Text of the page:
THE Dounreay nuclear plant could at last be facing prosecution for contaminating the Scottish sea and shoreline with radioactive waste for 20 years.
In one of the world's worst leaks, hundreds of thousands of dangerous fragments of nuclear fuel, including plutonium, have escaped from the Caithness plant since 1983. They have polluted the foreshore, the seabed and a public beach three kilometres away - and are still polluting them.
The credibility and independence of Scotland's food safety watchdog have been thrown into doubt in the wake of accusations that its top official is in favour of genetically modified food and a friend of big business.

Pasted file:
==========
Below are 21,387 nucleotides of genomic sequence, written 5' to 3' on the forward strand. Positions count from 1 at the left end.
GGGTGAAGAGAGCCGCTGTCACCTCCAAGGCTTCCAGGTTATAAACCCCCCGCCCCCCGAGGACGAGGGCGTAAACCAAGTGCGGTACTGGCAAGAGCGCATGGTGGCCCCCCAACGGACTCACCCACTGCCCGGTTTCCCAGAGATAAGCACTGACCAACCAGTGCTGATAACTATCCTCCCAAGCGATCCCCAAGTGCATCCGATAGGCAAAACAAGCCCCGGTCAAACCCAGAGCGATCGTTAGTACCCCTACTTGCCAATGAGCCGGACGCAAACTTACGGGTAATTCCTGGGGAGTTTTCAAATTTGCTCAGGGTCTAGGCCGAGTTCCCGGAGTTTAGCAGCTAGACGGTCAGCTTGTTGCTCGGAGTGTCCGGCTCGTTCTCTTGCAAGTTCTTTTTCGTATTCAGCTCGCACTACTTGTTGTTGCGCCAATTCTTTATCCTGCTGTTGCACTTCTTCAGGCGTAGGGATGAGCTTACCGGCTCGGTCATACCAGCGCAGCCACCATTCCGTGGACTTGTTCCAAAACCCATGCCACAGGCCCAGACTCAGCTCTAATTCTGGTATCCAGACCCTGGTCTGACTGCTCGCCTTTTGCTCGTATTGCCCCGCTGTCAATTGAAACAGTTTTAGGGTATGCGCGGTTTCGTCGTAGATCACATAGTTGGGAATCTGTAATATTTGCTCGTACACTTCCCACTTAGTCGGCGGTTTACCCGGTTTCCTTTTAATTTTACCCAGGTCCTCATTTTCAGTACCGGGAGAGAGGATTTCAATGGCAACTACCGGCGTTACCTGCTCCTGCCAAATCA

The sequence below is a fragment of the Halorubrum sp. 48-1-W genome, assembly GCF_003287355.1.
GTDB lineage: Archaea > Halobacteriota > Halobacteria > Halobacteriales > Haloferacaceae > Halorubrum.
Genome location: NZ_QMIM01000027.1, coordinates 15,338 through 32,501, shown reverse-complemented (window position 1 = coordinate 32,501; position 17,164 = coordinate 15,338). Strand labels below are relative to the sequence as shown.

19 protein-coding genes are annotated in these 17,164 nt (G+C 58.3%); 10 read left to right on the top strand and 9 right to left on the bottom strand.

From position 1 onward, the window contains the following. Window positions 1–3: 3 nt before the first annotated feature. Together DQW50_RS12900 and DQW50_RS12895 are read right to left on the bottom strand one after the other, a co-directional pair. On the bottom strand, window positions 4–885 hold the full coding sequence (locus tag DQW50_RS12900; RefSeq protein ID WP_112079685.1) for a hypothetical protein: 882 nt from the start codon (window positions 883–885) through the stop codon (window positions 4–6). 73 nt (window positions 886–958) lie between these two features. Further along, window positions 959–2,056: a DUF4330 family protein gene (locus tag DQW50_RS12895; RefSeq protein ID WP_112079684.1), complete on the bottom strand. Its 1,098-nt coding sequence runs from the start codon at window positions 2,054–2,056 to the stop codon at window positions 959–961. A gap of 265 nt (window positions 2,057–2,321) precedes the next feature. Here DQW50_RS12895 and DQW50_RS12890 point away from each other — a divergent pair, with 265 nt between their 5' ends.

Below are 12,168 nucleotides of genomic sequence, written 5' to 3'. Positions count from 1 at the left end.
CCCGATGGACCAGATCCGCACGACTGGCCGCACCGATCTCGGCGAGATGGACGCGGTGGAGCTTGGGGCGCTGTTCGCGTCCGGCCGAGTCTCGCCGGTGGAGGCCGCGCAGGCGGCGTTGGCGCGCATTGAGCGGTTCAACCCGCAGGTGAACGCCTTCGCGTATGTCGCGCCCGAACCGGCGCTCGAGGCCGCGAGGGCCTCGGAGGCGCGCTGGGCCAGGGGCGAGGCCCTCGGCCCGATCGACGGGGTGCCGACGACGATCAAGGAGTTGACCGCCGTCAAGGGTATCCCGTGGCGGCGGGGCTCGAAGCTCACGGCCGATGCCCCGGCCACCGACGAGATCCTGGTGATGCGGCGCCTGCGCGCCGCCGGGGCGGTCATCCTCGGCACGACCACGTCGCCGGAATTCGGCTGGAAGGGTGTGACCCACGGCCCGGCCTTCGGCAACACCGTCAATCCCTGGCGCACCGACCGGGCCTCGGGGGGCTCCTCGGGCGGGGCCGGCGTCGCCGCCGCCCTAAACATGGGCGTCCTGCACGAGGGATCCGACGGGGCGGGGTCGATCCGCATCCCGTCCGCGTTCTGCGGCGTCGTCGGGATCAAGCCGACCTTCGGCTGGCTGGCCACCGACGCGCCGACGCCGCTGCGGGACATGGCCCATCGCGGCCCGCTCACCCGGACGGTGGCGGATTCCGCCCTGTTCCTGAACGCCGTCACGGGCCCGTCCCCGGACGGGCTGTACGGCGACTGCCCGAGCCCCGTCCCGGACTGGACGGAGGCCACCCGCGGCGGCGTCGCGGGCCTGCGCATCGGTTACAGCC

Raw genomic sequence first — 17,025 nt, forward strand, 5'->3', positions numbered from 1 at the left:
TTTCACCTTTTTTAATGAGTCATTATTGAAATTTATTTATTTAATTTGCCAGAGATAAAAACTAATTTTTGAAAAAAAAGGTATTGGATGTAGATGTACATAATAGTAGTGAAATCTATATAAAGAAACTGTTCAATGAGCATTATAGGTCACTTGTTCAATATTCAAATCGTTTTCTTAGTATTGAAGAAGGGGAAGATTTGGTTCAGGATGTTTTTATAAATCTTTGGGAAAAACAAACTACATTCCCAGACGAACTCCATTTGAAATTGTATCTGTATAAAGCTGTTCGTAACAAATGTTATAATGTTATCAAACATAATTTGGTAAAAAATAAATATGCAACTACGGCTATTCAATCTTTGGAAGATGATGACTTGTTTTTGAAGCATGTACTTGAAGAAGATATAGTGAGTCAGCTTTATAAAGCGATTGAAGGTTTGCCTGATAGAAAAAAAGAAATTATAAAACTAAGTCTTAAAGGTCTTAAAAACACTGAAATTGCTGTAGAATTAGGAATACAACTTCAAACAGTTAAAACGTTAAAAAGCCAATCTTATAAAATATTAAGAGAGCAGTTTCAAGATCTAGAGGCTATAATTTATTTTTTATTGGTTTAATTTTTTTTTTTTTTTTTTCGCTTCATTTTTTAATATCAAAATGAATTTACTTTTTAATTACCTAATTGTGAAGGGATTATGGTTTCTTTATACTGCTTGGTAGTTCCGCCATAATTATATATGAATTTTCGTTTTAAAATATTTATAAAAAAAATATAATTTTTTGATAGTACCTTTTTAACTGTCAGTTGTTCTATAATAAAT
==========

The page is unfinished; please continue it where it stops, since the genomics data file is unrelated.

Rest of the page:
In the aftermath of September 11 I researched a story for New Scientist about the risks of terrorists attacking the Sellafield nuclear reprocessing complex in Cumbria. Given that waste tanks there contained some of the highest concentrations of radioactivity anywhere in the world, it seemed sensible to ask some questions.